Saturday, May 19, 2007

Challenges in Building Products

I just completed 7 years in the software industry in various roles - Implementation Engineer, Technology Evangelist, Software Engineer, Architect and Product Manager. In these roles, I have worked on software projects of varying complexity, maturity and in teams as small as 3 Engineers and in bigger ones (40 Engineers). It is interesting to look at some of the major challenges faced by these products at different stages in their life-cycle. To set the correct context, I must add that I have worked in the Enterprise Software space for most of my career.

Mature Products
: I started off as a Research Assistant in the Condor team and my first big project was to understand the requirements of the UW Hi-Energy Particle Physics (HEP) computer simulations and modify our Grid Computing software - Condor - to support the HEP simulations. Condor is one of the longest running university research projects and even in 2000 it was very mature with excellent documentation, user groups and large user base. During my stint with the Condor team, I learned that even mature products may require customizations and also about the importance of having a strong Implementation Engineer or Professional Services Team supporting the implementations and funneling back requirements to the core development team. If you are considering developing Enterprise Software, make sure you factor in travel and support costs of such an Architect or Team. Depending on the maturity of your product, these costs may be as much or even higher than the budget for your core development team.

A disappointing fact about Condor (at least to me), is the fact that it missed many opportunities to move into a mainstream market. Based on my interactions with Prof.Livny, I am nearly certain that he never intended to build a business out of his research project, but the entrepreneur in me rues the missed opportunities :( I must add that I tried mightily to evangelize this product when I worked for Prof.Livny and also when I worked at Optena.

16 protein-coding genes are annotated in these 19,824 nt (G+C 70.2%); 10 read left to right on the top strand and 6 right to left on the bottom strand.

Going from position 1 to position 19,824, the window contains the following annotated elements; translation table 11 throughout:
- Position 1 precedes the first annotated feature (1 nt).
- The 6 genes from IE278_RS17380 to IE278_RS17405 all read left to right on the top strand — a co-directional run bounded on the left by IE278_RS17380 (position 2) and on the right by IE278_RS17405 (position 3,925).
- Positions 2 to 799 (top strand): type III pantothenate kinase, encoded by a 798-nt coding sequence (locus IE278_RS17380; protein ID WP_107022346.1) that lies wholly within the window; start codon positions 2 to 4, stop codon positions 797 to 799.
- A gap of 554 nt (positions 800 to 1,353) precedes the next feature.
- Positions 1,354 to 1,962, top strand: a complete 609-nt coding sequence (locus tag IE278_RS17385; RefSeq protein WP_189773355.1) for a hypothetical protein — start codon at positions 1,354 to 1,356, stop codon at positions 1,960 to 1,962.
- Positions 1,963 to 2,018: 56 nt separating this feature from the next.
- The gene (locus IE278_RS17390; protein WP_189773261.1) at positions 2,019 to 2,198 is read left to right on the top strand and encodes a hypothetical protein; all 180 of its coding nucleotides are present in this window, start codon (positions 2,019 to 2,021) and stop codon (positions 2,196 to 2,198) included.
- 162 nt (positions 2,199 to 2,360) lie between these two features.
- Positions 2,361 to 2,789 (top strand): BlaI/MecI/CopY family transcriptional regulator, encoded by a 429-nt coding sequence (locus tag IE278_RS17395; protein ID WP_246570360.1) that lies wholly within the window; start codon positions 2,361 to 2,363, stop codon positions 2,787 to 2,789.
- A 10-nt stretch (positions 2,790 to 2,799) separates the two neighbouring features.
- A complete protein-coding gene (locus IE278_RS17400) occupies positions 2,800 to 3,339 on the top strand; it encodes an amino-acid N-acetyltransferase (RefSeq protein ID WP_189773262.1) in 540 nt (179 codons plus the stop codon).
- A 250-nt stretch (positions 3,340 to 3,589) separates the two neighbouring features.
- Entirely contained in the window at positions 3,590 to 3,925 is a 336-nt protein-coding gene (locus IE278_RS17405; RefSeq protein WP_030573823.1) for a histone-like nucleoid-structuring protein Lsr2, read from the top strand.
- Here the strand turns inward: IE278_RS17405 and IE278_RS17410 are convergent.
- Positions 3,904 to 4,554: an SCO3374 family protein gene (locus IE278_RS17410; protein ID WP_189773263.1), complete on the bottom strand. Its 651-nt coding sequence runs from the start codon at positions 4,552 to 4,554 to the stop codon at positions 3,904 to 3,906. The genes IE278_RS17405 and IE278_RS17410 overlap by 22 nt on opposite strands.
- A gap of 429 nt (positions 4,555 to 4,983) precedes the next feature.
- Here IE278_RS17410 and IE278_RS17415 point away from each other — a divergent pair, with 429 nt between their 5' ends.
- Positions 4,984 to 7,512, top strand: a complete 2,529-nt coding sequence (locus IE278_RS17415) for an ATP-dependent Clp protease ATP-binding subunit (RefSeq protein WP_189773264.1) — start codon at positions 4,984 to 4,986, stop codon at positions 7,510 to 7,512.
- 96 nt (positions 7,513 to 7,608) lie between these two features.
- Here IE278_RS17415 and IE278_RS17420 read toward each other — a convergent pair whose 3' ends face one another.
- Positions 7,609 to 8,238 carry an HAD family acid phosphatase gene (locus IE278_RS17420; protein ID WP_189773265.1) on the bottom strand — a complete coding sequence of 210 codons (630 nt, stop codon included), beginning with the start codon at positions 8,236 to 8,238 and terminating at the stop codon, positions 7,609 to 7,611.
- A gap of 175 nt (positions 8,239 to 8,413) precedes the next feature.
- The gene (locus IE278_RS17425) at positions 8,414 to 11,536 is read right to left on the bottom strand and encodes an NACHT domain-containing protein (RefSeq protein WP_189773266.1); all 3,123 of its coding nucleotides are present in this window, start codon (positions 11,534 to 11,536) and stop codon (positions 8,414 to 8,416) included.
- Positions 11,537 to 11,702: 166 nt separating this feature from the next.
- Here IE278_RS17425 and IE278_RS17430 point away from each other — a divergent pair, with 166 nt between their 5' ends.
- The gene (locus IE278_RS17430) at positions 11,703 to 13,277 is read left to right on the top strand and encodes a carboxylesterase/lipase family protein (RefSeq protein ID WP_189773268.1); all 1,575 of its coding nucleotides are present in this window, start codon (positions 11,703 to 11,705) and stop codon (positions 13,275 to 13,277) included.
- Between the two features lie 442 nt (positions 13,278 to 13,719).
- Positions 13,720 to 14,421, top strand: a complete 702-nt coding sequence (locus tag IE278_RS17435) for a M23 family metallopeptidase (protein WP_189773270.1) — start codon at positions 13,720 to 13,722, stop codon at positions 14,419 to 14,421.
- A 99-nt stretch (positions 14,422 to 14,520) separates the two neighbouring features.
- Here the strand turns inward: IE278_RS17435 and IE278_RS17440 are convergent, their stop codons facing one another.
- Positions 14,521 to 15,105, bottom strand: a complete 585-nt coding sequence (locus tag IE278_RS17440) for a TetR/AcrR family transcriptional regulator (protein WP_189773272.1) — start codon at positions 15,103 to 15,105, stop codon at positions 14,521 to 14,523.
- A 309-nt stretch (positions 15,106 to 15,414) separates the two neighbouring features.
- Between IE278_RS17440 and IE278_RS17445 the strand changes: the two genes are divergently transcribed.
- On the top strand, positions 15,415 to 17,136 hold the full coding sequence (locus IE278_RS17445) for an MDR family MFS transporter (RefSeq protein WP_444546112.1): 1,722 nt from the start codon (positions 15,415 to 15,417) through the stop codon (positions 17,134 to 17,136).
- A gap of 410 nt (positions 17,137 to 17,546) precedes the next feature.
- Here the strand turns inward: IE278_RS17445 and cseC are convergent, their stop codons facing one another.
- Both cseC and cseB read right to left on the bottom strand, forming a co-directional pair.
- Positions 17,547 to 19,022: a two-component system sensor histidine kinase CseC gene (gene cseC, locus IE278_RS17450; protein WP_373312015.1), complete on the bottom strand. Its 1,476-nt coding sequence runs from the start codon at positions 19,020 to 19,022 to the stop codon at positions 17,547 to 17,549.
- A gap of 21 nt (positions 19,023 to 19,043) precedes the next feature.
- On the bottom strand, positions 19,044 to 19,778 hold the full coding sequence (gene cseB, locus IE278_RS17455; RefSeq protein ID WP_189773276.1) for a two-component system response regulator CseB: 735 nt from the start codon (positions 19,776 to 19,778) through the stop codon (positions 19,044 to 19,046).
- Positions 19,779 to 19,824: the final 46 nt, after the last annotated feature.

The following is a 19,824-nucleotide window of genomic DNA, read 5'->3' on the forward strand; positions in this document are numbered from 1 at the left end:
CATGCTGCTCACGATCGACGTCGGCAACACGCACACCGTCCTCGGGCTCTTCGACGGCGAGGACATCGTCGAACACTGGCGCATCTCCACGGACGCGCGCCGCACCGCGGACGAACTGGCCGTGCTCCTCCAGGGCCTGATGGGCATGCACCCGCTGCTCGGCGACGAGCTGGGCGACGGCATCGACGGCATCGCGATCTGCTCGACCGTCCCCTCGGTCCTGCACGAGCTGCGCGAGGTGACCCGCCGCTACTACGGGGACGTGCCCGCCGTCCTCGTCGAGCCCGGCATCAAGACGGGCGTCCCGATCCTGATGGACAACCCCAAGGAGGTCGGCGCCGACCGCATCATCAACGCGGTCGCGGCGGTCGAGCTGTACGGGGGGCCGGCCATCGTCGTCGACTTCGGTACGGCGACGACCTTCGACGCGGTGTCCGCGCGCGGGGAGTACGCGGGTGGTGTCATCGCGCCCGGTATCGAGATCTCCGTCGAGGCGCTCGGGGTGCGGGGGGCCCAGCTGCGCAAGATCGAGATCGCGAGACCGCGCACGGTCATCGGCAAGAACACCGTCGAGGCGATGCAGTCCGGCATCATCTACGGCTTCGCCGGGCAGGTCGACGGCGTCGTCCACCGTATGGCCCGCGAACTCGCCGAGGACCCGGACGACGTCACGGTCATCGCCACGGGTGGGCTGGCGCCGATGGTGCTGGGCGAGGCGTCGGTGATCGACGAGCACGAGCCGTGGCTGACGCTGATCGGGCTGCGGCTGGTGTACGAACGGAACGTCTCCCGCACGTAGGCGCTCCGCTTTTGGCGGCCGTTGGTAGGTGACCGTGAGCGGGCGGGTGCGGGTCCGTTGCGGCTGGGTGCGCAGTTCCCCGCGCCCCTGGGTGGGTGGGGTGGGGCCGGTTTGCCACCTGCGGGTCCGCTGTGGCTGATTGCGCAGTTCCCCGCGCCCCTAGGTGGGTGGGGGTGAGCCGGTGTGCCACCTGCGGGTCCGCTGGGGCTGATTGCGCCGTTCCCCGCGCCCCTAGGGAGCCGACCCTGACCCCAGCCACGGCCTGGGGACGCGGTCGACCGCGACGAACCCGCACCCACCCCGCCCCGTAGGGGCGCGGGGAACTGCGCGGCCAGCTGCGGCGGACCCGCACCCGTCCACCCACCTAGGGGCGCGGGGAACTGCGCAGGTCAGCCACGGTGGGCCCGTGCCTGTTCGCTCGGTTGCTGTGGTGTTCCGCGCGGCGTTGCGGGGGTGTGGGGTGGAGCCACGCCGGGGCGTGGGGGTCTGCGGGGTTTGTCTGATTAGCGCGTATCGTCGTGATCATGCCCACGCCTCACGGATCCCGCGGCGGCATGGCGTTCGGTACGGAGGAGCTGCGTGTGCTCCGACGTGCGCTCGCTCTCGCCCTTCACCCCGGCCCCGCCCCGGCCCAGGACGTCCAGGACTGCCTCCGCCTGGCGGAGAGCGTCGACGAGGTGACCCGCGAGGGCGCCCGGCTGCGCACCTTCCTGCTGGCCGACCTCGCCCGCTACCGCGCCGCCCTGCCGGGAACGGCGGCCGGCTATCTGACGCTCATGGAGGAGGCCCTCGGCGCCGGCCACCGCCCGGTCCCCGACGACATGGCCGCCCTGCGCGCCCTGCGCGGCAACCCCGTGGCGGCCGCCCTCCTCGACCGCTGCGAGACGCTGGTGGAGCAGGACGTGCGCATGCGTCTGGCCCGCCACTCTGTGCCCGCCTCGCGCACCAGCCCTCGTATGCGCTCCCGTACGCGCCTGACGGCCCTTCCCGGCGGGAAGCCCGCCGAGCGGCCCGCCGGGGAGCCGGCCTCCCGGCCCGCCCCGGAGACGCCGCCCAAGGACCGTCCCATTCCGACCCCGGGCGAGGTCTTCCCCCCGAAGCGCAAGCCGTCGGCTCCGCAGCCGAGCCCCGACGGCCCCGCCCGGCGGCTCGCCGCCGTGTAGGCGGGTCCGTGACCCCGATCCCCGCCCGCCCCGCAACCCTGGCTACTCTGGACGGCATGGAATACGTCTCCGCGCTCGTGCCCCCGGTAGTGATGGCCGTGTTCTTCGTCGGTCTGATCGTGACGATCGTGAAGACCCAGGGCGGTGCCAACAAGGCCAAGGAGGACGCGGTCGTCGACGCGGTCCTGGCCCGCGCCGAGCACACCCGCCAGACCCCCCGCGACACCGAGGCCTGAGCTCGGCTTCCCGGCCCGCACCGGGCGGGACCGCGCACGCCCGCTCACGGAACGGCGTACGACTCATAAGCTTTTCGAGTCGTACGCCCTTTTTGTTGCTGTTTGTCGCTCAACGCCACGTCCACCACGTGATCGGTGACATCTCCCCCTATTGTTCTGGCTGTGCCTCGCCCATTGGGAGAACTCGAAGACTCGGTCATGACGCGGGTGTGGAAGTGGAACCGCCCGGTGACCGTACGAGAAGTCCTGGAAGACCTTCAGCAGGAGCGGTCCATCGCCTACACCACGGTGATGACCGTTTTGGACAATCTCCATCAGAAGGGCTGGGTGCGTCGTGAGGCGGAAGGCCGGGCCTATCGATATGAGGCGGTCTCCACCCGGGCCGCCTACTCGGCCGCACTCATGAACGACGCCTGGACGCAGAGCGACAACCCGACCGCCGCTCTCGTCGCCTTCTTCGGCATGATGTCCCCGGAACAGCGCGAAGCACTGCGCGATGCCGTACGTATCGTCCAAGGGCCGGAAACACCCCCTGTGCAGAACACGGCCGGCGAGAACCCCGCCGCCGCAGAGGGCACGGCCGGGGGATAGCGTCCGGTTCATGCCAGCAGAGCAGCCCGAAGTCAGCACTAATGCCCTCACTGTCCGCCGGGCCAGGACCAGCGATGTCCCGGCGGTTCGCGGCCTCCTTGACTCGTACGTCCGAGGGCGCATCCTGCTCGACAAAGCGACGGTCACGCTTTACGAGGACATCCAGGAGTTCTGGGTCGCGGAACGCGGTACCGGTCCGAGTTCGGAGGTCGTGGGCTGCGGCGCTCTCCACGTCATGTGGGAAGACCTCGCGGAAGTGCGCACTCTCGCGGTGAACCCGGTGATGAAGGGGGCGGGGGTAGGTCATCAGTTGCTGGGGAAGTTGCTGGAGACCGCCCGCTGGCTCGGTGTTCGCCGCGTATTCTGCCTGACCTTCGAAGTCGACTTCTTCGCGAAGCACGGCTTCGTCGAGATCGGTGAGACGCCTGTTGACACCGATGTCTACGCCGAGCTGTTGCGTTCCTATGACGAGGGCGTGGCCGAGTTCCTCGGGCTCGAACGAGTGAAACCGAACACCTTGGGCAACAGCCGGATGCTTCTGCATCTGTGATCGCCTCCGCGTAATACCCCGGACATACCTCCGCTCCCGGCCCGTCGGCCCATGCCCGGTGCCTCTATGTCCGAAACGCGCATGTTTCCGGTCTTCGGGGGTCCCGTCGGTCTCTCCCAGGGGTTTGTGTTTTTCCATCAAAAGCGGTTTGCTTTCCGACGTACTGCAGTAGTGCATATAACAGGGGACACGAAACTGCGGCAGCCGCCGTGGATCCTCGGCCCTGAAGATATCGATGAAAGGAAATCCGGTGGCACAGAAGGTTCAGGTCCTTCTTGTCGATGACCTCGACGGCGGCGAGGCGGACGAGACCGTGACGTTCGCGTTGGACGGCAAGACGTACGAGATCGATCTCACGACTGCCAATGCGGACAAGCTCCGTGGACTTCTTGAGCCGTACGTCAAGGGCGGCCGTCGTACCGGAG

Mainstream and Extremely Successful Products: Tom Siebel built his company and an entire market on his idea of Customer Relationship Management. Granted, he may not have been the first one who thought of this, but he brought an extremely feature-rich and useful product to this market and through aggressive sales and acquisitions built Siebel Systems into a well-known ISV in the space. Though I joined Siebel Systems only in 2002, I was friends with many of the original architects who started with Tom and my observations are based on my conversations with them and also my own experience working at Siebel Systems from 2002-04. Siebel's biggest challenges (in the post-2000 era) were -
  • Managing Growth and Product Quality- After a spectacular IPO, Siebel lost the wind in its sails following the 2000 bubble burst. The HR team definitely did not do Siebel any good by hiring (and firing) in what seemed to me to be a very random pattern of behavior. Maybe it was the fear of a wardrobe malfunction, but when Siebel made the switch from a Client-Server model to an Internet based architecture by introducing version 7 of its product, Ms.Quality Under-appreciated never attended the launch party (or any other parties - maybe I should say funerals - thereafter). I have heard horror stories of how Siebel 7 would not even install off of the CD that was shipped.